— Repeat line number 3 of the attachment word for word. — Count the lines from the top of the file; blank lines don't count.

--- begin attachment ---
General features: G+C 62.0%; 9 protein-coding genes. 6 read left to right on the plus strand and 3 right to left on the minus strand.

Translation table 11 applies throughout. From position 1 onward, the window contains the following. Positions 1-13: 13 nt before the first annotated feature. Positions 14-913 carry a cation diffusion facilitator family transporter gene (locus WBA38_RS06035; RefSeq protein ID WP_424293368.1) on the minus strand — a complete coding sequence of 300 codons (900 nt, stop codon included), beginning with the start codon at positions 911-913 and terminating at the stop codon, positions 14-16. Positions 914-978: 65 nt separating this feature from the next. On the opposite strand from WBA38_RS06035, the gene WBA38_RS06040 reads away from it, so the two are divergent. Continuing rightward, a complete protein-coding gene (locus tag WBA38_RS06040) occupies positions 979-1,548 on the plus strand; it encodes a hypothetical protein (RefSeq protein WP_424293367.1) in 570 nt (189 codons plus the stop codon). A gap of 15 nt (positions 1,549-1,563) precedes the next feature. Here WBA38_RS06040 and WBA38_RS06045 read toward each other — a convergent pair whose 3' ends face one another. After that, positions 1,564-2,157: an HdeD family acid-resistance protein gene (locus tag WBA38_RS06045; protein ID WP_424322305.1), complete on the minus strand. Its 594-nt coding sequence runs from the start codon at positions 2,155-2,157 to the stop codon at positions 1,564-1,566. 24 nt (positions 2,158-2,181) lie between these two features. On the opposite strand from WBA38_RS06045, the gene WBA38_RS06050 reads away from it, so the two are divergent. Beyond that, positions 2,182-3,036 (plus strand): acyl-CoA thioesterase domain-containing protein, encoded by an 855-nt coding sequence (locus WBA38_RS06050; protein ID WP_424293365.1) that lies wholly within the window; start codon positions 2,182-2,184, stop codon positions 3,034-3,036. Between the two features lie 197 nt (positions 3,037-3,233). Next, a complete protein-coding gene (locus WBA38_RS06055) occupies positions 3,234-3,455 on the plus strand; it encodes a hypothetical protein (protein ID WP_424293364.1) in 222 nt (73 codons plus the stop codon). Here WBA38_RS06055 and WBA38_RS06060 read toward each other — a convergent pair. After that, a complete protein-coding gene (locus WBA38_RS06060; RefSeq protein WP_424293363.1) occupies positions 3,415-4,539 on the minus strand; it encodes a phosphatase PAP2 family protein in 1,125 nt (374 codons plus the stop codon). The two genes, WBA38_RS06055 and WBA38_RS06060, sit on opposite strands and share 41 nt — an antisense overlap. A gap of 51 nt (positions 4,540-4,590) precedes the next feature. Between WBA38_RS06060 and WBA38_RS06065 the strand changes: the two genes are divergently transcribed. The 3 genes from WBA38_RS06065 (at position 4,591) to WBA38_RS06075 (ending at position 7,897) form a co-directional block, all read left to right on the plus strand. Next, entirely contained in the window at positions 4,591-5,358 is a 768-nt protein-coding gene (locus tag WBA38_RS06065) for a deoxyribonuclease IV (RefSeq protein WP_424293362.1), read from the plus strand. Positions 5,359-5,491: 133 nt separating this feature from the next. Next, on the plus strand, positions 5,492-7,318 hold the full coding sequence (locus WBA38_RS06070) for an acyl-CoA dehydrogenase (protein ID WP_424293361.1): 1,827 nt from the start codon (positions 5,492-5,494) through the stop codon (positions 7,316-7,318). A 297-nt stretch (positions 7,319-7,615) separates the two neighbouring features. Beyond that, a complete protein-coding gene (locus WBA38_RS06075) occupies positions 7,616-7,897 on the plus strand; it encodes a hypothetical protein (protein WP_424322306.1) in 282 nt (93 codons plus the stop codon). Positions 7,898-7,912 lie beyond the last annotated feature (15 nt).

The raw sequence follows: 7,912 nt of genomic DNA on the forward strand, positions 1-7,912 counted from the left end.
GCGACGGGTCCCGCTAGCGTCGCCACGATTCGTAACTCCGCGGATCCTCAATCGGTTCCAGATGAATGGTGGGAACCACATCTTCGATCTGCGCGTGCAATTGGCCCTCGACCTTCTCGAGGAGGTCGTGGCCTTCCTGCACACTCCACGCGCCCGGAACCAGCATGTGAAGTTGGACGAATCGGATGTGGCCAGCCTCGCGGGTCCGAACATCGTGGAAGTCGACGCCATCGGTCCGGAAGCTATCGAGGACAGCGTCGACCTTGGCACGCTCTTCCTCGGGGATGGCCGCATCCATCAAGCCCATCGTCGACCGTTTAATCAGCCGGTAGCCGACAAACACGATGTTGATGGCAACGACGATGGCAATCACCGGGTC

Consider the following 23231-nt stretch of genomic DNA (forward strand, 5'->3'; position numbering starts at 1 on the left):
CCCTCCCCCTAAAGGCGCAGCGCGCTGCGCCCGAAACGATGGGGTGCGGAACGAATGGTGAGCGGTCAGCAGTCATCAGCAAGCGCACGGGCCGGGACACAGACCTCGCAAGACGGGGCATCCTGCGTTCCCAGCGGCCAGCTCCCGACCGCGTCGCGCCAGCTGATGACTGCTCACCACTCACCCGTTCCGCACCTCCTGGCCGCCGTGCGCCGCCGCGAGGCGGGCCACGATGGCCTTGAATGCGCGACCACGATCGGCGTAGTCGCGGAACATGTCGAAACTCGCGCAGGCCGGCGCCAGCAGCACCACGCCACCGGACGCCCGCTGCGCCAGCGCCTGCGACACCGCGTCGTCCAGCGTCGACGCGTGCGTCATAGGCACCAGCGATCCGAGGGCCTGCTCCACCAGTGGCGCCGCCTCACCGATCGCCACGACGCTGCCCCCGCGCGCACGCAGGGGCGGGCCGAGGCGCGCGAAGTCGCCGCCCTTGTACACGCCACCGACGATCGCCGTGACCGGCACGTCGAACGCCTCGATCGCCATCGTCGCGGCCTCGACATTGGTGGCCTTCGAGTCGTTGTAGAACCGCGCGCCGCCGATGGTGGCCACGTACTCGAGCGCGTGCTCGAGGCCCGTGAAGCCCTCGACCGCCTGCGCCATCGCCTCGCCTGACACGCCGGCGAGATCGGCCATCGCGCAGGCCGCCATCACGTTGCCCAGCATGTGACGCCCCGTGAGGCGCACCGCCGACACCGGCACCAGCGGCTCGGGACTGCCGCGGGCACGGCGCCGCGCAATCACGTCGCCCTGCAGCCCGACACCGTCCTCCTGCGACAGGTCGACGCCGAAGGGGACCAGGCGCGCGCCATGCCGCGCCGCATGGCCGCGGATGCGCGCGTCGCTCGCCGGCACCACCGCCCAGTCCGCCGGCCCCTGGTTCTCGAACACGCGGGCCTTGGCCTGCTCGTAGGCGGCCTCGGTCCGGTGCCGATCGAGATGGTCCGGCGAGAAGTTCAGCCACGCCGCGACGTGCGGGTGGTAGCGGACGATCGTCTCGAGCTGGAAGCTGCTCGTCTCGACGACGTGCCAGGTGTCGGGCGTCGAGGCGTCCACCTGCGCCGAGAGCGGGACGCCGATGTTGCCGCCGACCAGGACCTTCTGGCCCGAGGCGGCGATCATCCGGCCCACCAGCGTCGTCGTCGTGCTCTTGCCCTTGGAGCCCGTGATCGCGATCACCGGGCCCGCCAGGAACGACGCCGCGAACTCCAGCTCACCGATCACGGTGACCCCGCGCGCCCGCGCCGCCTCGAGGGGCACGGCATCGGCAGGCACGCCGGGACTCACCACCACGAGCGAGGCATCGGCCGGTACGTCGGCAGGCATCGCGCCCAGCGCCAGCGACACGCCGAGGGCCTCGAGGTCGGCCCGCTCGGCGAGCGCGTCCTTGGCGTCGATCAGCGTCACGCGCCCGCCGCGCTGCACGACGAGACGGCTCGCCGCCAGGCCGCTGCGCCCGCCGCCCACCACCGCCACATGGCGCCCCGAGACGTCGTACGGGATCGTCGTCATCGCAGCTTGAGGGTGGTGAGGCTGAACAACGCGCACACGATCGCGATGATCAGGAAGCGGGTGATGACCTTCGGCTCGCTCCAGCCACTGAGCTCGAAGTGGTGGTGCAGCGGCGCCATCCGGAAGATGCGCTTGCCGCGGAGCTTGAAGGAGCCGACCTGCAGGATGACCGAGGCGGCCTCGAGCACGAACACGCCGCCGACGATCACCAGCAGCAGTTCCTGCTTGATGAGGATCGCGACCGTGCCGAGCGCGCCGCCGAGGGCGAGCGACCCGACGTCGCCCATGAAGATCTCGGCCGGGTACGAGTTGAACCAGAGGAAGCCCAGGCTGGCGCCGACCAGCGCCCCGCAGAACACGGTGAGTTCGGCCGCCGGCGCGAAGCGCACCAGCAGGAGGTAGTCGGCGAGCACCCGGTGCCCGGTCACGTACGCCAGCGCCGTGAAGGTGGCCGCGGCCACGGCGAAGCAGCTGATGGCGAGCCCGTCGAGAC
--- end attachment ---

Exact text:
The raw sequence follows: 7,912 nt of genomic DNA on the forward strand, positions 1-7,912 counted from the left end.